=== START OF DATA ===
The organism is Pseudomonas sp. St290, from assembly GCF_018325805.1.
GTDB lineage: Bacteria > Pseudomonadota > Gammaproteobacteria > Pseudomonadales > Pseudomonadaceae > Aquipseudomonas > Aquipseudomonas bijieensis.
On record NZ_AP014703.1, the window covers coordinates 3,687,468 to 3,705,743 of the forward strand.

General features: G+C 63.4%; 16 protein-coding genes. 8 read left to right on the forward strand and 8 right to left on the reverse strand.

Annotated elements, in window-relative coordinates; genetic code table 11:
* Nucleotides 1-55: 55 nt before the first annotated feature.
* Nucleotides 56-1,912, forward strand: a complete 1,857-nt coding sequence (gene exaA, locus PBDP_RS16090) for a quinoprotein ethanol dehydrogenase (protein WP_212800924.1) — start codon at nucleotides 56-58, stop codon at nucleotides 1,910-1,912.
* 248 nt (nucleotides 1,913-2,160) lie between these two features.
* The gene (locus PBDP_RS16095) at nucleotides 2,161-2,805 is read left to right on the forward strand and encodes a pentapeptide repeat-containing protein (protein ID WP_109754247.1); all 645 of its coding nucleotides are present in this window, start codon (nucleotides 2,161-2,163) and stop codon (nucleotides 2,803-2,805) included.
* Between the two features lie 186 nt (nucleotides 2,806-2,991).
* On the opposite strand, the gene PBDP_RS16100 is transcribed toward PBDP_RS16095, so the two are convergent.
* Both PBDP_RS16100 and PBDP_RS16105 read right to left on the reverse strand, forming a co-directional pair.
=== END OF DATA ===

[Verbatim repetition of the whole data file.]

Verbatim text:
The organism is Pseudomonas sp. St290, from assembly GCF_018325805.1.
GTDB lineage: Bacteria > Pseudomonadota > Gammaproteobacteria > Pseudomonadales > Pseudomonadaceae > Aquipseudomonas > Aquipseudomonas bijieensis.
On record NZ_AP014703.1, the window covers coordinates 3,687,468 to 3,705,743 of the forward strand.

General features: G+C 63.4%; 16 protein-coding genes. 8 read left to right on the forward strand and 8 right to left on the reverse strand.

Annotated elements, in window-relative coordinates; genetic code table 11:
* Nucleotides 1-55: 55 nt before the first annotated feature.
* Nucleotides 56-1,912, forward strand: a complete 1,857-nt coding sequence (gene exaA, locus PBDP_RS16090) for a quinoprotein ethanol dehydrogenase (protein WP_212800924.1) — start codon at nucleotides 56-58, stop codon at nucleotides 1,910-1,912.
* 248 nt (nucleotides 1,913-2,160) lie between these two features.
* The gene (locus PBDP_RS16095) at nucleotides 2,161-2,805 is read left to right on the forward strand and encodes a pentapeptide repeat-containing protein (protein ID WP_109754247.1); all 645 of its coding nucleotides are present in this window, start codon (nucleotides 2,161-2,163) and stop codon (nucleotides 2,803-2,805) included.
* Between the two features lie 186 nt (nucleotides 2,806-2,991).
* On the opposite strand, the gene PBDP_RS16100 is transcribed toward PBDP_RS16095, so the two are convergent.
* Both PBDP_RS16100 and PBDP_RS16105 read right to left on the reverse strand, forming a co-directional pair.